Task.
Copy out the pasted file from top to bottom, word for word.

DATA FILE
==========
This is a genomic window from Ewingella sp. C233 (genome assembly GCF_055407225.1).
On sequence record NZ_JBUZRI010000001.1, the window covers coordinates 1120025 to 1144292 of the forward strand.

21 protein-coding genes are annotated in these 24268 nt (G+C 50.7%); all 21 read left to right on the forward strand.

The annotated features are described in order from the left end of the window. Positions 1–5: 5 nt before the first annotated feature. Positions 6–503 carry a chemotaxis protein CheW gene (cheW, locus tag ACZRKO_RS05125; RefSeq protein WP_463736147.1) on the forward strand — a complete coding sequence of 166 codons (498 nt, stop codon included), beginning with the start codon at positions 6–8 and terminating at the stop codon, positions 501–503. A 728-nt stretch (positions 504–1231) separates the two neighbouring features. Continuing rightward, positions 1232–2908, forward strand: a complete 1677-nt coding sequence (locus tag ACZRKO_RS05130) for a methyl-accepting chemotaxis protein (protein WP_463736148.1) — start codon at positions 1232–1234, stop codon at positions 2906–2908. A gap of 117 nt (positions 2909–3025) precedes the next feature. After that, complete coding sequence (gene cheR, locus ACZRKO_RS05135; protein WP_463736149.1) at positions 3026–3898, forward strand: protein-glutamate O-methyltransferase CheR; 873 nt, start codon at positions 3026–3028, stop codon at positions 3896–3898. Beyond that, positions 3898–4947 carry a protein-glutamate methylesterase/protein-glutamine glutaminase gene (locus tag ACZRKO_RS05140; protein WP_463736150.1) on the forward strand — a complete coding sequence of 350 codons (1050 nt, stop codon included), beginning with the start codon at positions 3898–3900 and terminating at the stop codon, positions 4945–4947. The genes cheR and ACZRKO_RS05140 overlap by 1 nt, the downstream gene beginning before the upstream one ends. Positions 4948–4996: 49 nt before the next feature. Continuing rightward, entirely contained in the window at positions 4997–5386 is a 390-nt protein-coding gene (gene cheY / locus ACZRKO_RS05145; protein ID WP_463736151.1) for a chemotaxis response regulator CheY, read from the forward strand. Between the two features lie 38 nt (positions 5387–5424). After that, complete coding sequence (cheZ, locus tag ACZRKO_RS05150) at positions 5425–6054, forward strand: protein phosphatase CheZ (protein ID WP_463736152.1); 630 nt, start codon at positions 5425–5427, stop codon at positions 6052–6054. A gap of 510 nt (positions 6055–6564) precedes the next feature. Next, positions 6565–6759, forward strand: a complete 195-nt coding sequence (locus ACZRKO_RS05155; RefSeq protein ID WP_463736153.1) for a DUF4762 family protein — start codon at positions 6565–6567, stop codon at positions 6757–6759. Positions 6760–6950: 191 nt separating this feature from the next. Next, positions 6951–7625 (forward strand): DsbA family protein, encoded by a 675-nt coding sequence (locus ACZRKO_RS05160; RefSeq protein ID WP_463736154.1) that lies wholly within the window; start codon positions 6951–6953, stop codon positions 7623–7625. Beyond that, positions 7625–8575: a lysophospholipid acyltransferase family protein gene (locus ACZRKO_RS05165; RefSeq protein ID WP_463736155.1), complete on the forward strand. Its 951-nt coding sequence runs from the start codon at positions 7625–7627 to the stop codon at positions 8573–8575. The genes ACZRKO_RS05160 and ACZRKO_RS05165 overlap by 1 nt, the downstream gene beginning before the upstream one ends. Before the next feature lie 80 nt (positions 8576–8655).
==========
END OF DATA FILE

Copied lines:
This is a genomic window from Ewingella sp. C233 (genome assembly GCF_055407225.1).
On sequence record NZ_JBUZRI010000001.1, the window covers coordinates 1120025 to 1144292 of the forward strand.

21 protein-coding genes are annotated in these 24268 nt (G+C 50.7%); all 21 read left to right on the forward strand.

The annotated features are described in order from the left end of the window. Positions 1–5: 5 nt before the first annotated feature. Positions 6–503 carry a chemotaxis protein CheW gene (cheW, locus tag ACZRKO_RS05125; RefSeq protein WP_463736147.1) on the forward strand — a complete coding sequence of 166 codons (498 nt, stop codon included), beginning with the start codon at positions 6–8 and terminating at the stop codon, positions 501–503. A 728-nt stretch (positions 504–1231) separates the two neighbouring features. Continuing rightward, positions 1232–2908, forward strand: a complete 1677-nt coding sequence (locus tag ACZRKO_RS05130) for a methyl-accepting chemotaxis protein (protein WP_463736148.1) — start codon at positions 1232–1234, stop codon at positions 2906–2908. A gap of 117 nt (positions 2909–3025) precedes the next feature. After that, complete coding sequence (gene cheR, locus ACZRKO_RS05135; protein WP_463736149.1) at positions 3026–3898, forward strand: protein-glutamate O-methyltransferase CheR; 873 nt, start codon at positions 3026–3028, stop codon at positions 3896–3898. Beyond that, positions 3898–4947 carry a protein-glutamate methylesterase/protein-glutamine glutaminase gene (locus tag ACZRKO_RS05140; protein WP_463736150.1) on the forward strand — a complete coding sequence of 350 codons (1050 nt, stop codon included), beginning with the start codon at positions 3898–3900 and terminating at the stop codon, positions 4945–4947. The genes cheR and ACZRKO_RS05140 overlap by 1 nt, the downstream gene beginning before the upstream one ends. Positions 4948–4996: 49 nt before the next feature. Continuing rightward, entirely contained in the window at positions 4997–5386 is a 390-nt protein-coding gene (gene cheY / locus ACZRKO_RS05145; protein ID WP_463736151.1) for a chemotaxis response regulator CheY, read from the forward strand. Between the two features lie 38 nt (positions 5387–5424). After that, complete coding sequence (cheZ, locus tag ACZRKO_RS05150) at positions 5425–6054, forward strand: protein phosphatase CheZ (protein ID WP_463736152.1); 630 nt, start codon at positions 5425–5427, stop codon at positions 6052–6054. A gap of 510 nt (positions 6055–6564) precedes the next feature. Next, positions 6565–6759, forward strand: a complete 195-nt coding sequence (locus ACZRKO_RS05155; RefSeq protein ID WP_463736153.1) for a DUF4762 family protein — start codon at positions 6565–6567, stop codon at positions 6757–6759. Positions 6760–6950: 191 nt separating this feature from the next. Next, positions 6951–7625 (forward strand): DsbA family protein, encoded by a 675-nt coding sequence (locus ACZRKO_RS05160; RefSeq protein ID WP_463736154.1) that lies wholly within the window; start codon positions 6951–6953, stop codon positions 7623–7625. Beyond that, positions 7625–8575: a lysophospholipid acyltransferase family protein gene (locus ACZRKO_RS05165; RefSeq protein ID WP_463736155.1), complete on the forward strand. Its 951-nt coding sequence runs from the start codon at positions 7625–7627 to the stop codon at positions 8573–8575. The genes ACZRKO_RS05160 and ACZRKO_RS05165 overlap by 1 nt, the downstream gene beginning before the upstream one ends. Before the next feature lie 80 nt (positions 8576–8655).